Doctor’s son suffocated 97-year-old patient for cash

Sandeep Patel suffocated 97-year-old Annie Temple at her home in Kinglassie, Fife, in 2019.

Doctor’s son suffocated 97-year-old patient for cash Police Scotland

A doctor’s son who murdered one of his late father’s elderly patients has been jailed for at least 20 years.

Sandeep Patel suffocated 97-year-old Annie Temple at her home in Kinglassie, Fife on October 25, 2019.

The chronic gambler had earlier preyed on Ms Temple for her money.

The 38-year-old medical researcher was convicted in June of murder following a protracted trial.

He has been handed a life sentence at the High Court in Glasgow.

Judge Michael O’Grady QC said he had not detected “a flicker of remorse, regret or hint of humanity” from Patel.

He added: “The least Annie Temple could have expected was a dignified and peaceful passing.

“But, you robbed her of that. In its place, you inflicted on her a death filled with confusion, pain and terror.

“Those who practice in these courts see and hear the dreadful things human beings do to one another.

“Sometimes crimes have the power to profoundly shock – I have to say yours is one of them.

“To kill a 97-year-old woman who had embraced you as a friend in such fashion, in her own home and bed and with such cruelty is wicked beyond any description.”

Patel – who appeared via video link from prison – showed no emotion as he was sentenced.

Ex-insurance worker Ms Temple – known as Nan – lived alone at her home in Kinglassie.

She was known to have only a couple of regular visitors, which included Patel’s mother.

Jurors heard how the pensioner was found was dead in her bed.

Police initially did not treat the death as suspicious.

Patel was quizzed by a constable and lied he had not seen Ms Temple the day she died.

Patel said Ms Temple had been a patient of his father’s and that he had known her “ever since I can recall”.

He claimed he carried out odd jobs for the pensioner including bringing bananas to her.

He said: “The last time was a week Tuesday past. There was an issue with the pressure in her boiler. “

Ms Temple’s friend Wendy Bradbury told the trial how she also spoke with Patel and he appeared “perfectly normal” when discussing the pensioner’s death.

But, prosecutors said Ms Temple had been killed with blunt force trauma inflicted on her head and body.

She was also said to have had her airways “obstructed and constricted” by means unknown.

Patel, who lived with his mother in Cardenden, Fife, was charged with murder on November 15, 2019.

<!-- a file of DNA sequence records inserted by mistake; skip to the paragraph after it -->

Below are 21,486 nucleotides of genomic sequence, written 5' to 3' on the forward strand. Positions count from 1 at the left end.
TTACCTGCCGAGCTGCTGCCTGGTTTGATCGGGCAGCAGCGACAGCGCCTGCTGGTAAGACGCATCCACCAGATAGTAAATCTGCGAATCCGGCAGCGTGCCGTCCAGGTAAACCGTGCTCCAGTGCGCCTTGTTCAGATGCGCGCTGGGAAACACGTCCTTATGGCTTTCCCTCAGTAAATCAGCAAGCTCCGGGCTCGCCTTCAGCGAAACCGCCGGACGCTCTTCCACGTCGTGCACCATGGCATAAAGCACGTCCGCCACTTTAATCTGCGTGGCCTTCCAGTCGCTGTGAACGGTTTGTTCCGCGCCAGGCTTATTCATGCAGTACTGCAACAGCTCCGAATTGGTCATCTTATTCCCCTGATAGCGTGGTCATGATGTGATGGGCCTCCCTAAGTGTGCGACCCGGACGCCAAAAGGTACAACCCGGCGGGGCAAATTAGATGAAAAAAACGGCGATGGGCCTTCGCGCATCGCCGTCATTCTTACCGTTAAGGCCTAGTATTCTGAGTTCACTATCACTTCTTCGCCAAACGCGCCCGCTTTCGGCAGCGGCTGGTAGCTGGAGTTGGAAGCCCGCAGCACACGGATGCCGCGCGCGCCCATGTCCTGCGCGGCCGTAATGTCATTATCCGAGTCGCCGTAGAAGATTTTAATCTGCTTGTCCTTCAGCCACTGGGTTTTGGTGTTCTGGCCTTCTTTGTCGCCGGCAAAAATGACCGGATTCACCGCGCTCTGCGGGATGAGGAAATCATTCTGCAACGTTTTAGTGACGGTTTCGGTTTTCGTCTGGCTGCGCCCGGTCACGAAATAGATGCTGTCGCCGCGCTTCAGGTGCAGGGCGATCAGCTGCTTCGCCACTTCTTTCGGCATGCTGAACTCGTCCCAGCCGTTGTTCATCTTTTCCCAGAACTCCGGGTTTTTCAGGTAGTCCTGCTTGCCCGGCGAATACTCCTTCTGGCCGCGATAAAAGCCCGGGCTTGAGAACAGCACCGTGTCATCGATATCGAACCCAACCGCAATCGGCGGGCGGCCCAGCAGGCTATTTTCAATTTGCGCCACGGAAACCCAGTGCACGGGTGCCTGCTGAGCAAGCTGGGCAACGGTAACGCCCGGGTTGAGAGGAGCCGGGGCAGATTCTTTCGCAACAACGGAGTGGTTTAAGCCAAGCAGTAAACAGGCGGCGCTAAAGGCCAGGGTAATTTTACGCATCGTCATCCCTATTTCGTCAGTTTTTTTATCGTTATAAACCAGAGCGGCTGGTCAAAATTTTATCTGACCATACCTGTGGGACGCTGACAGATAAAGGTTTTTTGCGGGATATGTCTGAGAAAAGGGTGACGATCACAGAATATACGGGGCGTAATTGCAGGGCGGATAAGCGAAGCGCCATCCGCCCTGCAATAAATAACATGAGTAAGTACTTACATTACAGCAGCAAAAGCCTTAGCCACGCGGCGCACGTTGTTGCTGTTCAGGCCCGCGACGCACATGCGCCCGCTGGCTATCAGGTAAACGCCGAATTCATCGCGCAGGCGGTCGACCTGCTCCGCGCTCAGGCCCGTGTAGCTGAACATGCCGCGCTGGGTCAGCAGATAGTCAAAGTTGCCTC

Ms Temple’s friend Wendy told how the pensioner “did not trust” Patel.

The witness said: “She had money gone missing from her sideboard.

“She believed the money had been taken by Mr Patel.”

The murder and fraud probe revealed Patel was a self confessed ‘problem gambler’.

He had bet over £109,000 between 2016 and 2020 winning just around a quarter of that back.

In desperate need for cash, he used Ms Temple while claiming to be a helpful friend.

Patel cashed a number of cheques – totalling £1500 – in Ms Temple’s name the week prior to her death.

He had then tried to pocket a further £1250 two days before the murder – but suspicious staff at Ms Temple’s bank blocked the payment.

Ms Temple was spoken to and admitted she did not even know she had a cheque book.

It also emerged in June 2019, Patel had gone with Ms Temple to her bank hoping to transfer more than £4000 for a supposed car purchase.

Staff again did not allow the transaction to go through.

Patel once got a £5 cheque as an overpayment from a car company – he then tried to cash it for £500 by illegally adding two zeroes.

Police examined a number of Patel’s electronic devices including messages on them.

In one WhatsApp text in January 2019, Patel stated to a friend: “Mrs T got 2-300k in bank”.

He also discussed the house being worth “100k”.

Other messages in the month of the murder revealed Patel being warned about arrears in loan payments.

He had earlier asked for a £250 increase.

CCTV evidence also pinned Patel being near to Ms Temple’s home on the morning of the killing.

The trial in June was hit by several delays mostly sparked by Patel, who appeared in the dock in crutches.

His claims included fears he had covid, that he could not concentrate on evidence due to “ringing” in his ears and also stated he had not taken medication prior to leaving prison, where he was on remand.

Solicitor advocate Iain Paterson withdrew from defending him to be replaced by QC Mark Stewart.

A total of four new juries were picked before a trial was finally completed.

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